Google Product Listings and Product Search were good ideas. As the web has been increasingly used to find and compare products that anyone along the Information Superhighway could ever possibly want, there was a genuine need to have those products listed by sellers. The result for Google, much like with building any database, wass a comprehensive, crowd-sourced product listing that Google didn’t have to pay for. Of course, as with any good business idea that comes out of Google HQ in Mountain View, California these days, there is a desire to create a revenue stream that supports it.
The Product Listings program has a brief history:
In early 2002 Google’s shopping results were located and managed through their Froogle.com portal. Since these earliest days, products listings found in search used to be available from merchants who would upload a product feed to Google. On April 18, 2007 the product was renamed to Google Product Search. Then, On May 31, 2012 the name changed again to Google Shopping.
Products filled search. It was a great program with an easy-to-use set-up. The Google Merchant Center made it simple for product merchants of all technology competencies to upload their product listings (via Google base), keyword-rich product descriptions, website link, and other details such as price, brand, condition, image URL, product type, UPC, etc. The program worked well for all those involved. In fact, it is estimated that nearly 10% of search traffic to retailer websites came from Google Product Search. But, two years later, the free product listings program is coming to a quick end because Google is “building a better shopping experience.”
It should be mentioned at this time that the transition from a free product listing service to a purely commercial model will be enacted in the U.S. this fall (sometime after August 15, 2012) and will be called Google Shopping. If merchants in the U.S. want a product listing at Google Shopping, it will be a paid placement via the standard cost-per-click (CPC) or cost-per-action (CPA) models.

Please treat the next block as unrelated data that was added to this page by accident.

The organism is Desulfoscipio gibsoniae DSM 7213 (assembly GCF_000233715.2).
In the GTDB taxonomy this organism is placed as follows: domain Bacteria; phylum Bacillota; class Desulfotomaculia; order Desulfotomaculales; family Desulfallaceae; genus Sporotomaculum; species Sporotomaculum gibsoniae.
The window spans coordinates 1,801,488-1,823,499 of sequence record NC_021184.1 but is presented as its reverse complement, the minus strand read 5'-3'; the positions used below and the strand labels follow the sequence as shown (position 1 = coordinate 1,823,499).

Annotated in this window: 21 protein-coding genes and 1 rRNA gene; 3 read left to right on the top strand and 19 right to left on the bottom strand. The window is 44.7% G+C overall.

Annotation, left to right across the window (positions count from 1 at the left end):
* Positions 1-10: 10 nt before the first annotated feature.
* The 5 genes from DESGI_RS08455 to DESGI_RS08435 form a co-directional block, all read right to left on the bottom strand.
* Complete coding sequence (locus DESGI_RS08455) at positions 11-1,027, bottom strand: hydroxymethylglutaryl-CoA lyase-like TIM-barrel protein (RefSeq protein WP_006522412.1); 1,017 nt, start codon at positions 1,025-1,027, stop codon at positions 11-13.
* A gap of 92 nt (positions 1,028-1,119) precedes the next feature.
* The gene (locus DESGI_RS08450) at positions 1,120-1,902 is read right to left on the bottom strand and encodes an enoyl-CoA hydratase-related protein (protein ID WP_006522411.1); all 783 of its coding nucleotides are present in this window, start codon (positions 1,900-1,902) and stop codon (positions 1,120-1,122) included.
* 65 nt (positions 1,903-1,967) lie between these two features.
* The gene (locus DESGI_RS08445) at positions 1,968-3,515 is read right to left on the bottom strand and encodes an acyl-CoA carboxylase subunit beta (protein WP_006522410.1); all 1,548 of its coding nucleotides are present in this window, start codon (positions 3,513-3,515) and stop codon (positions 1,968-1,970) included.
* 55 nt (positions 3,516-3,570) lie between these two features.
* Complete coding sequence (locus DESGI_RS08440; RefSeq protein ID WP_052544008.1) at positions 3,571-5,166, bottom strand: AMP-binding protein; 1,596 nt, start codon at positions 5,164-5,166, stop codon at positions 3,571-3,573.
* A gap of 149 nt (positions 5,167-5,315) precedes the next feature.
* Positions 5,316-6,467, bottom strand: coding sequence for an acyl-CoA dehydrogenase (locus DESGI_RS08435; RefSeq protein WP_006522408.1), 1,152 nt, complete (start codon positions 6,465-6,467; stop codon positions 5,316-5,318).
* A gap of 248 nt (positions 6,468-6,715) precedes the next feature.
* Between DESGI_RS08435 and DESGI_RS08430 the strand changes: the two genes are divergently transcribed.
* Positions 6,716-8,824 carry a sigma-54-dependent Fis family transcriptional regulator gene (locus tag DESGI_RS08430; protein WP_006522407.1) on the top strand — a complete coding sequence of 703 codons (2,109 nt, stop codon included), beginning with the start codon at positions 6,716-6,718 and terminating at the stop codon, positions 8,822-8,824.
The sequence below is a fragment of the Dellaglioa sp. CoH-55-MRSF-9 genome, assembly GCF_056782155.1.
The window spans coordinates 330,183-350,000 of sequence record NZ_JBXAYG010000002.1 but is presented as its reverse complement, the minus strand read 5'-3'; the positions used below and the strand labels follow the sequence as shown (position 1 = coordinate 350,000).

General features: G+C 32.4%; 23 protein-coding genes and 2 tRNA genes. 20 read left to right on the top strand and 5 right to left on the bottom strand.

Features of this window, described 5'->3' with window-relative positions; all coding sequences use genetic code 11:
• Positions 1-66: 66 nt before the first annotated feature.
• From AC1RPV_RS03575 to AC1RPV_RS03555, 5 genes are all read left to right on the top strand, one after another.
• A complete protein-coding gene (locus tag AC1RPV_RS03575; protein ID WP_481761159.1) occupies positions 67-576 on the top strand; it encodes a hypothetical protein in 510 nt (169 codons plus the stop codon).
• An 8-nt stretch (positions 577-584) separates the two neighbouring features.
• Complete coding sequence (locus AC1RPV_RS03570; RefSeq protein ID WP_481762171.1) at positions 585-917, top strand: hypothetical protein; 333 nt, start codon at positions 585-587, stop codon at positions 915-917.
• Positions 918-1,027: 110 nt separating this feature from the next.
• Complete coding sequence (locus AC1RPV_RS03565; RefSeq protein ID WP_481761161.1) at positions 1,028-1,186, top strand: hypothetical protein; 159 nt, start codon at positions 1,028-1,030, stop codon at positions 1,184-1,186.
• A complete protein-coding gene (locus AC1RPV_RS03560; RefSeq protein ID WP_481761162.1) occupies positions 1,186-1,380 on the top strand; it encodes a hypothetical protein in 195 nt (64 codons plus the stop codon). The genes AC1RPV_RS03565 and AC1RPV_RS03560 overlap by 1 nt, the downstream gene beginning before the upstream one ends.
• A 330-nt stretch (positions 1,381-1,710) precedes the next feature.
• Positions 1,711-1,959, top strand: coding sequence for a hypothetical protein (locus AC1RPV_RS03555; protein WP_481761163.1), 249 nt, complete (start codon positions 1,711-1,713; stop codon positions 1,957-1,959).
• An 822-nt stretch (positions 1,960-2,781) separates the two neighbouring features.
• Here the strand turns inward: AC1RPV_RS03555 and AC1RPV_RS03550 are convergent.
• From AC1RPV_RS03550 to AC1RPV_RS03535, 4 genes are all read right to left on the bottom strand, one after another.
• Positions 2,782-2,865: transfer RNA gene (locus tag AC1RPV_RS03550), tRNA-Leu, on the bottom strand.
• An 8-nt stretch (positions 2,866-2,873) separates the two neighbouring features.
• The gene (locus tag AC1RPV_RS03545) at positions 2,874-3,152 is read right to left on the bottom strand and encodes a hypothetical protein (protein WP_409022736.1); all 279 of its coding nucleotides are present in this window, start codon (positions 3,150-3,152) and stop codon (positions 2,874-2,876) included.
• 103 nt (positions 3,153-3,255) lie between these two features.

Google is only giving merchants a few months to transition to this new product listing service (or opt out). Clearly, Google is excited about the pending changes. Given that any forward-thinking merchant would want their products listed on the most powerful and popular search engine on the web, it’s a guaranteed win – in terms of revenues – for Google.
But is the end of free product listings a good thing? Some say yes indeed. Read the following.
“We believe that having a commercial relationship with merchants will encourage them to keep their product information fresh and up to date,” said Sameer Samat, Vice President of Product Management, Google Shopping, in his May 31st statement on the Google Commerce blog. “Higher quality data—whether it’s accurate prices, the latest offers, or product availability—should mean better shopping results for users, which in turn should create higher quality traffic for merchants.”
Mr. Samat has an excellent point about keeping product information fresh. The web, at least in Google’s mind, is no place to let things lie stagnating. One of the greatest aspects of the web should be the ability for searchers to get access to the most-recent data, information, or product details for any given search query. If merchants are not personally invested in their product listings, what is their drive to keep their online product listings up to date? What drives them to rotate their stock, so to speak? Well, if they’re the kind of business people that want to stay ahead of the competition and make the most of every opportunity to sell their wares, that’s drive enough. But with merchant money on the line, Google knows that product listings will be routinely serviced – accurate and more reliable. Fresh produce every day makes for happy customers, don’t you know.
And there’s more good stuff in the offing. In the coming program changes, Google is also promising a higher level of control over products and promotions, allowing savvy merchants in competitive markets to make the most of the once-free service.
The outcome, as with so many involving Google, is one that delivers highly-relevant product results to qualified shoppers. For merchants, it still means increased traffic and sales, but they will have to figure a few new numbers into their costs.